- The Washington Times - Thursday, April 7, 2005

More than 7 million Americans — nearly 3 percent of the U.S. population — have parents of more than one race, the Census Bureau says in its first full portrait of the nation’s multiracial population.

The two most common combinations are white with “some other race” (2.3 million people) and white with “American Native and Alaska Native” (1.2 million people), said the report, which is based on first-of-its-kind data collected in the 2000 census.

Almost a half-million people were a mixture of black and “some other race.”

Because Hispanics may be of any race, the bureau placed them in the “some other race” category. About 31 percent of all mixed-race persons said they had a Hispanic heritage.

The census findings have broad social implications, said Nancy McFall Jean, president of the Interracial Family Circle, a Washington group that represents multiracial families.

As more people reach out to each other across racial lines to form partnerships and families, she said, society will have to adapt. But already, she noted, Verizon commercials show multiracial families. “They are realizing there’s a huge market trend with the multicultural population.”

There are also implications for government bureaucracies and political policies that were built on the assumption that, with rare exceptions, Americans have parents of the same race.

For instance, civil rights groups and advocates for biracial families have argued over whether to allow “multiracial” designations on forms. Those in favor say people should be able to acknowledge all their diverse ancestry. Others say the political strength of minorities will be reduced if people are allowed to choose a new category.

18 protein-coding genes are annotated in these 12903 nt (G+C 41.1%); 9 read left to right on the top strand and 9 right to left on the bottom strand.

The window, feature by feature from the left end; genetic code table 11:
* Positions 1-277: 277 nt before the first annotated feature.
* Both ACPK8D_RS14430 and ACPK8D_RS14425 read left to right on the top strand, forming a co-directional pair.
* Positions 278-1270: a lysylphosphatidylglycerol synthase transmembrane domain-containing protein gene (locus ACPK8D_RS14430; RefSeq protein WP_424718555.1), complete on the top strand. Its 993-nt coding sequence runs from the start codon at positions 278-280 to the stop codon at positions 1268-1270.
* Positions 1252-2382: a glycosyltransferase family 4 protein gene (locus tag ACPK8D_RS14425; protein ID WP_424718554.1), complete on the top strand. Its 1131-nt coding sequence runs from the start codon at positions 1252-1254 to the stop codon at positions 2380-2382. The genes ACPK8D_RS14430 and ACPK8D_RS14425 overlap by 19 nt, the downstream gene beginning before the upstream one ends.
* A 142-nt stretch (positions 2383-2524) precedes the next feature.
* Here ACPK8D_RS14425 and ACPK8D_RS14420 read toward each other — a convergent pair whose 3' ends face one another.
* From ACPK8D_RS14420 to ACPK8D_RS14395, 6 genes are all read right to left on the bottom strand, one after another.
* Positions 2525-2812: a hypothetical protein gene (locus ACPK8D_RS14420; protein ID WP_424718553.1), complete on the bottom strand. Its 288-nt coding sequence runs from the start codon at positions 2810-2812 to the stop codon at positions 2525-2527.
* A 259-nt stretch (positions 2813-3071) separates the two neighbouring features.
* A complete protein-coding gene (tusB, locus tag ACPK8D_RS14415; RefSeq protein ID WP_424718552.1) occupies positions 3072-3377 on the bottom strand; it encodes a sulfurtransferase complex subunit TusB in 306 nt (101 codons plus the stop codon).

Census Bureau analyst Nicholas A. Jones said that although the census has gathered data on race since 1790, the 2000 census was the first to allow people to describe themselves as more than one race. The new report is the first to analyze the characteristics, education and income of these 7.2 million people, he said.

Data show that the mixed-race population is youthful — more than 40 percent are 18 or younger.

Mixed-race persons 15 and older are less likely to be married compared with the overall U.S. population — 27 percent versus 37 percent, respectively. They are also more likely to be foreign-born than the U.S. population — 24 percent versus 11 percent, respectively.

The mixed-race population is less likely to finish high school, but more likely to go to college, than the general population. They are also more likely to be in service, sales, construction, production or transportation jobs.

The median family income of a mixed-race couple is $39,432, compared with $50,046 of all U.S. families. Mixed-race children are also more likely to live in poverty than the overall child population — nearly 20 percent, compared with nearly 17 percent, respectively.

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